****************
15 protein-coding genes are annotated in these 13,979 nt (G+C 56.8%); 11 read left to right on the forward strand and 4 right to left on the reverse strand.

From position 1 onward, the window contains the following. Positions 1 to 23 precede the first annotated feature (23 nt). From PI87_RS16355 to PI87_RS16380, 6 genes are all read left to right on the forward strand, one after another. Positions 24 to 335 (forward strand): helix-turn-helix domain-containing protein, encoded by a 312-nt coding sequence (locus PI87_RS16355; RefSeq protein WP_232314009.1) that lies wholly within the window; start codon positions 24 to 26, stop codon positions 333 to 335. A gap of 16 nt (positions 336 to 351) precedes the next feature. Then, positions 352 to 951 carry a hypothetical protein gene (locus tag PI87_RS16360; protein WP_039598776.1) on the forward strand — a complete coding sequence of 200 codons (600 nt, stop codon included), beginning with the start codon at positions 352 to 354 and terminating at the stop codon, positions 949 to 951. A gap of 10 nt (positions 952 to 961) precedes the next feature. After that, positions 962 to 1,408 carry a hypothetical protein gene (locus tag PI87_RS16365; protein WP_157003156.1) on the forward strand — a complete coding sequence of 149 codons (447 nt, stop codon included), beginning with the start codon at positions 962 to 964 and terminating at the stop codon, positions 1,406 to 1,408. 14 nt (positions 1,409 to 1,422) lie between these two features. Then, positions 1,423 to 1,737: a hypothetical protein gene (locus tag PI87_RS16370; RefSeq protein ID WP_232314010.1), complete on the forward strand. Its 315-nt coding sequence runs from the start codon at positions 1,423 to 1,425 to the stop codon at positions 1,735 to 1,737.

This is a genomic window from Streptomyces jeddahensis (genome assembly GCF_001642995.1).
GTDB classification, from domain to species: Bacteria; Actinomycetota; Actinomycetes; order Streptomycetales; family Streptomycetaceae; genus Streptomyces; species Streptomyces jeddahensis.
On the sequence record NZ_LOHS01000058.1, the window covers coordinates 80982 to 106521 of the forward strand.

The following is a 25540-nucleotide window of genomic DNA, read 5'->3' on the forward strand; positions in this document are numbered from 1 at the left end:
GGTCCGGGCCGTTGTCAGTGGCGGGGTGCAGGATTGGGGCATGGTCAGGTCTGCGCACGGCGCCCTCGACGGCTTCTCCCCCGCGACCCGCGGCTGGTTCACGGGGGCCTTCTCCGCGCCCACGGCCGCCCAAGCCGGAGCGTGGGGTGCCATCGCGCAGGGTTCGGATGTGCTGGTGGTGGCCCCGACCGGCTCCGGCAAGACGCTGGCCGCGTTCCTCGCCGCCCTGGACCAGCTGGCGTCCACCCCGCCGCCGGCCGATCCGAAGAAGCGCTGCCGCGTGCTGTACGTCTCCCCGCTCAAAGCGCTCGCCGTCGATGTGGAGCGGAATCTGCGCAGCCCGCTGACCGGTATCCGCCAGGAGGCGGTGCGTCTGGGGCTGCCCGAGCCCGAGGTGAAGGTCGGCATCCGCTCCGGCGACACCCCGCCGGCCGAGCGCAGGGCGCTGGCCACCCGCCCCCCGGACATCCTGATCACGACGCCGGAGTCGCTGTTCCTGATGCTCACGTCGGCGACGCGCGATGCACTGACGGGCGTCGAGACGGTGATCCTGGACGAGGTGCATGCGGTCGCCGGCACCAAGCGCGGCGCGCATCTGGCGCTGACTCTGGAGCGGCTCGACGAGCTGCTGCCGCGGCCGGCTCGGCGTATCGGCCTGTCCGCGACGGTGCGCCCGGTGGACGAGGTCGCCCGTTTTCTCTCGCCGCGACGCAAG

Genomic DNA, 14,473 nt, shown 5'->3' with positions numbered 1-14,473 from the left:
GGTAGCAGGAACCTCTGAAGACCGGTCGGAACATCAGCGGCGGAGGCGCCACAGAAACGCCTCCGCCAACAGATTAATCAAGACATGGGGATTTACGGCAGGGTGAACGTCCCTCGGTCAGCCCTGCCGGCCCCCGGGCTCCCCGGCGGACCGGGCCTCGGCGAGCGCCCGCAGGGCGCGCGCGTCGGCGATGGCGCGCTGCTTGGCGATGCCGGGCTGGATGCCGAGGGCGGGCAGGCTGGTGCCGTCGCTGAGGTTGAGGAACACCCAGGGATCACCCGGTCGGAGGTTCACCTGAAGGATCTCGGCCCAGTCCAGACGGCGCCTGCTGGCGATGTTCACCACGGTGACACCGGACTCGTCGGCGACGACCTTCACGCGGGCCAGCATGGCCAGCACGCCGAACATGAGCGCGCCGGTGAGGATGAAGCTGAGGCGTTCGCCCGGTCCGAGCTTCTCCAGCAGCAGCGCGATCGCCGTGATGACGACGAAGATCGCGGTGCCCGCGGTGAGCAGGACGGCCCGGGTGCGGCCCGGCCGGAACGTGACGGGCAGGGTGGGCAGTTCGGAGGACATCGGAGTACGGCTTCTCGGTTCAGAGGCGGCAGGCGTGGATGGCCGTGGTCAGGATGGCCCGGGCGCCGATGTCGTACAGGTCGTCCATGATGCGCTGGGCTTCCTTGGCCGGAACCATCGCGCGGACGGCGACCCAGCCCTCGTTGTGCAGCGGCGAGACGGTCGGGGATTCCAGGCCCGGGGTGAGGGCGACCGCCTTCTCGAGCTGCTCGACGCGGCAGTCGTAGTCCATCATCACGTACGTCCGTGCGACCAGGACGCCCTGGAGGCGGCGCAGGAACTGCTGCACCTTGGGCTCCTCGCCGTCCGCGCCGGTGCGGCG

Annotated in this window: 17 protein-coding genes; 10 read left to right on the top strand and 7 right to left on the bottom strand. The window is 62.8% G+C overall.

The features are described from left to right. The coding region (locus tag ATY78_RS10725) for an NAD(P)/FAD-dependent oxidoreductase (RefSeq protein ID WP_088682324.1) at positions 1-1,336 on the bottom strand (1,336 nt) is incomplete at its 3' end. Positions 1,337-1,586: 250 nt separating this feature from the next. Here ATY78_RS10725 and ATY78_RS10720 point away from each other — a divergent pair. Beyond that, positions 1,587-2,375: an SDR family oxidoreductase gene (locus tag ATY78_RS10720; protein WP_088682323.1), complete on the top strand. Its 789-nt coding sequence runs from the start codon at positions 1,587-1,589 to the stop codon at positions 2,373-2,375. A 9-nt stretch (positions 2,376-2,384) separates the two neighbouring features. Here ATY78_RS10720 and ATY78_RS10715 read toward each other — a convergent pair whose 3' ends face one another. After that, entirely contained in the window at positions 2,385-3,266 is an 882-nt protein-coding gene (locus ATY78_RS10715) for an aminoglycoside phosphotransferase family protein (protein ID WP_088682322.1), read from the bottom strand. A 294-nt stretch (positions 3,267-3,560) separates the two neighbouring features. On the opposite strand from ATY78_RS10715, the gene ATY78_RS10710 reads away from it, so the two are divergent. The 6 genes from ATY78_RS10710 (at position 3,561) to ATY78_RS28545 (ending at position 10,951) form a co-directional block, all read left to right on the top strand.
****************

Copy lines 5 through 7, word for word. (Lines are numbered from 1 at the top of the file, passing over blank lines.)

On the sequence record NZ_LOHS01000058.1, the window covers coordinates 80982 to 106521 of the forward strand.

The following is a 25540-nucleotide window of genomic DNA, read 5'->3' on the forward strand; positions in this document are numbered from 1 at the left end:
GGTCCGGGCCGTTGTCAGTGGCGGGGTGCAGGATTGGGGCATGGTCAGGTCTGCGCACGGCGCCCTCGACGGCTTCTCCCCCGCGACCCGCGGCTGGTTCACGGGGGCCTTCTCCGCGCCCACGGCCGCCCAAGCCGGAGCGTGGGGTGCCATCGCGCAGGGTTCGGATGTGCTGGTGGTGGCCCCGACCGGCTCCGGCAAGACGCTGGCCGCGTTCCTCGCCGCCCTGGACCAGCTGGCGTCCACCCCGCCGCCGGCCGATCCGAAGAAGCGCTGCCGCGTGCTGTACGTCTCCCCGCTCAAAGCGCTCGCCGTCGATGTGGAGCGGAATCTGCGCAGCCCGCTGACCGGTATCCGCCAGGAGGCGGTGCGTCTGGGGCTGCCCGAGCCCGAGGTGAAGGTCGGCATCCGCTCCGGCGACACCCCGCCGGCCGAGCGCAGGGCGCTGGCCACCCGCCCCCCGGACATCCTGATCACGACGCCGGAGTCGCTGTTCCTGATGCTCACGTCGGCGACGCGCGATGCACTGACGGGCGTCGAGACGGTGATCCTGGACGAGGTGCATGCGGTCGCCGGCACCAAGCGCGGCGCGCATCTGGCGCTGACTCTGGAGCGGCTCGACGAGCTGCTGCCGCGGCCGGCTCGGCGTATCGGCCTGTCCGCGACGGTGCGCCCGGTGGACGAGGTCGCCCGTTTTCTCTCGCCGCGACGCAAG